LittleBigPlanet has become the flagship franchise for Sony, with titles appearing on both the Playstation 3 and PSP. The first LittleBigPlanet launched Sony’s new “Play, Create, Share” ethos and allowed players to create their own platforming levels, while LittleBigPlanet 2 expanded on it, allowing us to not only create levels, but full-fledged games of all genres. This fall sees a double helping of Sackboy for everyone, with LittleBigPlanet Vita hitting first in September, followed by LittleBigPlanet Karting in November. Sony was kind enough to send over a little taste of what to expect on the Vita version of their premiere mascot platformer, and I was able to check out the first world in Story mode and mess around a bit in Create mode.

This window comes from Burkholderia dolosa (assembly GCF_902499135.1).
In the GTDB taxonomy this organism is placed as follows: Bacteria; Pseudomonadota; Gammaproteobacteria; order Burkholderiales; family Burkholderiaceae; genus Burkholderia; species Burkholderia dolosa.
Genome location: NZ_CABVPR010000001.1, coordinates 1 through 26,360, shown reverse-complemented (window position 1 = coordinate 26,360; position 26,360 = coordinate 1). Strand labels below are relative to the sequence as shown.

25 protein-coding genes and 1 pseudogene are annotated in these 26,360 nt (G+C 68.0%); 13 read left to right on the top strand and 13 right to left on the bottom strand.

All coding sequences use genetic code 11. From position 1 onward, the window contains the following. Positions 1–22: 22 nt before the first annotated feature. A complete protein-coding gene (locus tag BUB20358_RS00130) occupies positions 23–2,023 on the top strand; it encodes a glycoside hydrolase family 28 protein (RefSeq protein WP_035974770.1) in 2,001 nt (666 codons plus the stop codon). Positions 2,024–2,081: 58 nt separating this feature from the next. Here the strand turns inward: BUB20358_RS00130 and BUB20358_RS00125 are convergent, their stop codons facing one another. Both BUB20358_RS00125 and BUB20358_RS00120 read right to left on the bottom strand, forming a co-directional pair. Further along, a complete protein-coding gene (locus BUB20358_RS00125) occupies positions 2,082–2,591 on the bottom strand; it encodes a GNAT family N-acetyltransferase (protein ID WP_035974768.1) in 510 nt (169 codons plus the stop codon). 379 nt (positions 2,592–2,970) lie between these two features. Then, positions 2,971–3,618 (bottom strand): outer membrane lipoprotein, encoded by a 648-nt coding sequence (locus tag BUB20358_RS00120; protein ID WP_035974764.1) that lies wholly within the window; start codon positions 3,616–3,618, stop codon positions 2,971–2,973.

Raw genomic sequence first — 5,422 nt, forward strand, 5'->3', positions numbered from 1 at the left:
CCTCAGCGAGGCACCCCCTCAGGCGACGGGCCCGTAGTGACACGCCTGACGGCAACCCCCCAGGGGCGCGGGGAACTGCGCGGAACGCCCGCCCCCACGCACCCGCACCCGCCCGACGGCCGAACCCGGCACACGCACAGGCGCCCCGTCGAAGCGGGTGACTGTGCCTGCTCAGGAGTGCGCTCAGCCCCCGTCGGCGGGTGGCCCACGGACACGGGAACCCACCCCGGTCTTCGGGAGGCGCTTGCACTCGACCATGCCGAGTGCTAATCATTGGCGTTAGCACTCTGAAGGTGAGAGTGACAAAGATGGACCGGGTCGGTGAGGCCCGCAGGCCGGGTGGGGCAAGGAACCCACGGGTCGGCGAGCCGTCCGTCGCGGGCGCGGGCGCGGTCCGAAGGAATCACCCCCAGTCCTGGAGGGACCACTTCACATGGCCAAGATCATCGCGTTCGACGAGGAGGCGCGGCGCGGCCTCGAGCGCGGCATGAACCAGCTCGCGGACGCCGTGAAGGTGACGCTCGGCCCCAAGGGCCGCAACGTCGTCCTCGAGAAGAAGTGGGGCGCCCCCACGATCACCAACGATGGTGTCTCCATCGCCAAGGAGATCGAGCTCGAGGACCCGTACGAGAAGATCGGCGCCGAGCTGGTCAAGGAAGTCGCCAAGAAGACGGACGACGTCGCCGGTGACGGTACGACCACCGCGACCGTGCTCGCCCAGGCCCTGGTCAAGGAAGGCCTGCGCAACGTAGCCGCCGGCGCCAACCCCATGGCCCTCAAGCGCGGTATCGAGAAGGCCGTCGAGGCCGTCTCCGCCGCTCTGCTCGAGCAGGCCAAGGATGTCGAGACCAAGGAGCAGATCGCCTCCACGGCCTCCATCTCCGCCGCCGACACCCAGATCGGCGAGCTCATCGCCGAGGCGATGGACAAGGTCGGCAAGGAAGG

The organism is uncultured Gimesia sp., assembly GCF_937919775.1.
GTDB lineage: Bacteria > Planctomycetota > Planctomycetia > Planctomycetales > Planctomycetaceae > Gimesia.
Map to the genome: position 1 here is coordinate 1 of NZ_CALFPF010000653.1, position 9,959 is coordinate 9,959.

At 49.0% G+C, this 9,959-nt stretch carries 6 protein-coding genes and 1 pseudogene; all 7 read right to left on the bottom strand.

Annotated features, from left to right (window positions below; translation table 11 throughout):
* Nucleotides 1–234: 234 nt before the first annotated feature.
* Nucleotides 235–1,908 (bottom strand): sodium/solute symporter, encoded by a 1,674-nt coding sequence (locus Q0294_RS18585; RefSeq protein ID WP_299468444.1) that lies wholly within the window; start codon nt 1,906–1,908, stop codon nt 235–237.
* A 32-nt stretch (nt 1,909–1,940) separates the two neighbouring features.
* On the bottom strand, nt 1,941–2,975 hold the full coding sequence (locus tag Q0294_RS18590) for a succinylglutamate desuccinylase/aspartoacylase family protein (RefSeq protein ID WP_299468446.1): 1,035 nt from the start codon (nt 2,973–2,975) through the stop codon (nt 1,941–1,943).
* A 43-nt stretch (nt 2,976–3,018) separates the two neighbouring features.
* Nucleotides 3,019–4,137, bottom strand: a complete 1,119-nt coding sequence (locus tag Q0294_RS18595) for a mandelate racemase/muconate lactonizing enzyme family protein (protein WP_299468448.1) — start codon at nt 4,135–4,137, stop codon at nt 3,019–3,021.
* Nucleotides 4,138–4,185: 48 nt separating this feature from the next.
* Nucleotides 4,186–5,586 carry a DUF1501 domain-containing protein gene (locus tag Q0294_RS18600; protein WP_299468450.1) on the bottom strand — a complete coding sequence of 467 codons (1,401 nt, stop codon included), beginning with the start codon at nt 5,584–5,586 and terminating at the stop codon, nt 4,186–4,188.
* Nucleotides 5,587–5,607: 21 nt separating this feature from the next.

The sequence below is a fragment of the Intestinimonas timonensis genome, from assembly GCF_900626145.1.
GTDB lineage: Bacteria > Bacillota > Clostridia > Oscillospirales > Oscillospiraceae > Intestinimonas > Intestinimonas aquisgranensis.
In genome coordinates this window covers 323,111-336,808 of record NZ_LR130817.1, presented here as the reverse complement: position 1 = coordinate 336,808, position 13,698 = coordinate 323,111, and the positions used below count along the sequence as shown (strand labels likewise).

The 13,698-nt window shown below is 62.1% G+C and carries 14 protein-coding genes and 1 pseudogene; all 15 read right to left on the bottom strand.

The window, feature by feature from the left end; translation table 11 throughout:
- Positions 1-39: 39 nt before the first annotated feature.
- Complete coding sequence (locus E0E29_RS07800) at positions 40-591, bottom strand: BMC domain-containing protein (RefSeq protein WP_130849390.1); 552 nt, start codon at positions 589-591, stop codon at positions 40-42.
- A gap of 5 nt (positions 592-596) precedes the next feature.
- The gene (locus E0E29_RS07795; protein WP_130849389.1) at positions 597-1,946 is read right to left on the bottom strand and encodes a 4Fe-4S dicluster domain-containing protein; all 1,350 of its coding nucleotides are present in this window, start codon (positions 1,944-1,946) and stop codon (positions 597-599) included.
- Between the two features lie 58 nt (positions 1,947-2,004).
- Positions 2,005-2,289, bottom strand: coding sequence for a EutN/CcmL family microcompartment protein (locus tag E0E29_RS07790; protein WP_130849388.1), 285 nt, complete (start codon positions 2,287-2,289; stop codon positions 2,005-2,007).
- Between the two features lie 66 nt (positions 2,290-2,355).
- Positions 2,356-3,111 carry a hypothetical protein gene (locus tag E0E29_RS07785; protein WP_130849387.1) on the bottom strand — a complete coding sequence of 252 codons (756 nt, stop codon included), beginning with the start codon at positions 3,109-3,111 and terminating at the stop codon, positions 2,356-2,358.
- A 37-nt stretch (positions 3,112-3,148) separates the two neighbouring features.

Things start innocuously enough. I power on the game and I’m treated to the prerequisite Stephen Fry introduction video, a staple of the series since the first game. My Sackboy is thrown into the first level, where I am taught the controls and introduced to the game’s creators (this time it’s in the hands of Tarsier Studios and Double Eleven Studios, in collaboration with Media Molecule, the designers of the console games). I customize my dapper little Detective Sam Sackboy, complete with trenchcoat and fedora. I continue along the level, when suddenly, things go awry, and I am whisked off to Carnivalia, a land of wonder ruined by the Puppeteer. The Puppeteer has taken interesting looking Sackpeople and turned them into blank husks, making things rather boring for everyone. So it’s up to Sackboy (or Sackgirl) to traverse Carnivalia and return joy to the land.